I am reminded of Jesus in the wilderness where he is tempted by the Accuser:
Then Jesus was led up by the Spirit into the wilderness to be tempted by the devil. And he fasted forty days and forty nights, and afterward he was hungry. And the tempter came and said to him, “If you are the Son of God, command these stones to become loaves of bread.” But he answered, “It is written,
‘[People] shall not live by bread alone,
but by every word that proceeds from the mouth of God.’” (Matthew 4:1-4)
There are many ways to look at this passage and I’m not attempting to exegete it here. But these verses resound in my head as I go through my days, feeling so hungry and weary. What are the stones that society is suggesting we turn into bread? Why aren’t we satisfied by the bare minimum? (Because we know the Kin-dom of God is abundance.) Why aren’t we satisfied with this broken world? (Because we know deep in our hearts we came from an abundant garden of community with God.) Why do we have to keep crying out that racism is not bread, that sexism is not bread, that homophobia and heterosexism is not bread, that capitalism is not bread? Why do we have to keep arguing that these stones are not bread and they are not filling and they are not meant to be eaten? Why do we have to keep defending ourselves when we challenge these stones and call them what they are– stones? We are not supposed to ingest these stones, yet we keep doing it over and over again, refusing to believe in a better world or the hope of resurrection. Some say, “This is the best society there is, so keep quiet,” when instead we were meant to feed off of what God provides: community, healing, justice, restoration. We are to keep hungering and keep thirsting for justice, and to not take the bait. We who believe in freedom cannot rest until it comes! And come again, it will.
I am also thinking of what it means to hunger and thirst for justice. Jesus said,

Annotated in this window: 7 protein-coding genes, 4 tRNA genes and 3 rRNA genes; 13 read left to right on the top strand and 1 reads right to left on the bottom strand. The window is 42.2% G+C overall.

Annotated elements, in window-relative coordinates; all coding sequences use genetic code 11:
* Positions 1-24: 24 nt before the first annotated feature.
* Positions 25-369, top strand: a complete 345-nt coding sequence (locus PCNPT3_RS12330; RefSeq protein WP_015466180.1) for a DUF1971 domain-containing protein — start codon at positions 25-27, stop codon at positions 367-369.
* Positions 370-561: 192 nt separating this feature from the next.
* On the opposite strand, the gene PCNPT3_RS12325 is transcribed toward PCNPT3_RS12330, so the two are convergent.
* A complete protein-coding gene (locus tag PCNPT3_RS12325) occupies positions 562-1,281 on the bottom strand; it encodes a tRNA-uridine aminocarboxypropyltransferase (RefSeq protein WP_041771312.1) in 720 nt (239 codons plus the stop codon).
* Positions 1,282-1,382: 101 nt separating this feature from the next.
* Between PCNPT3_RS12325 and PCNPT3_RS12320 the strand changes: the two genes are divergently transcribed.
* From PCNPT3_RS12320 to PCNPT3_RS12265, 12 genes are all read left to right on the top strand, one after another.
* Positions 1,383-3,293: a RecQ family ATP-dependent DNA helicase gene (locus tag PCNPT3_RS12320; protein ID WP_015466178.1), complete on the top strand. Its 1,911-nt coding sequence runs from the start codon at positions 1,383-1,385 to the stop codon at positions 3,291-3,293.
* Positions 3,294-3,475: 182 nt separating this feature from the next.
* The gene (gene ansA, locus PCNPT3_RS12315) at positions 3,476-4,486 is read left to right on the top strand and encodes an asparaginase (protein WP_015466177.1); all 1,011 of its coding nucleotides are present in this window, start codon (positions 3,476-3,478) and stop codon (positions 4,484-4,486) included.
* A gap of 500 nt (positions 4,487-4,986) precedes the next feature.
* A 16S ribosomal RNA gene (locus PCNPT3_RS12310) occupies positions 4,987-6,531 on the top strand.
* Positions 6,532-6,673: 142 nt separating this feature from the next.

“Blessed are you poor, for yours is the kingdom of God.
Blessed are you that hunger now, for you shall be satisfied.” (Luke 6)
I do not mean to romanticize hunger and poverty, and that’s not what Jesus was saying either. However, God IS nearest to those who are poor and who are hungry. Perhaps if we bring ourselves closer to the hunger of this world, to the brokenness of this world, and to our friends who are enduring hell on earth, we will see the face of God. If our friends on the streets and in the prisons are inheriting this elusive “Kingdom,” perhaps we can join that Kin-dom by joining them in their weeping, suffering, hunger, and struggle. The Body and the Spirit are not separated.
So, as I carry this weight in my spirit and this hunger in my abdomen, I choose to see it as a vicious gift that allows me to share in a struggle. Simone Weil also wrote abut hunger, though her pursuit of solidarity with the marginalized caused her to die of anorexia. I do not idolize her death, but I admire her anguish in her words, an anguish I feel I share. Simone said:
“The danger is not lest the soul should doubt whether there is any bread, but lest, by a lie, it should persuade itself that it is not hungry.”
We were not meant to live off of stones and to pretend that we are not hungry for more, for community, for justice, for liberation.
May we not ignore our hunger, but work tirelessly to fill it.
May we not be satisfied by lies, stones, false hopes, and dead faith.
My prayer is that all those who hunger in body will be filled;
that all those who are torn in anxiety and chaos will find peace;
that the hungers of our hearts and spirits will be satisfied
not with the stones that are illusions,
but with the bread of life that we hope for;
that all of us will recognize our spiritual hunger as a blessing
and an invitation to join in the struggle towards collective liberation.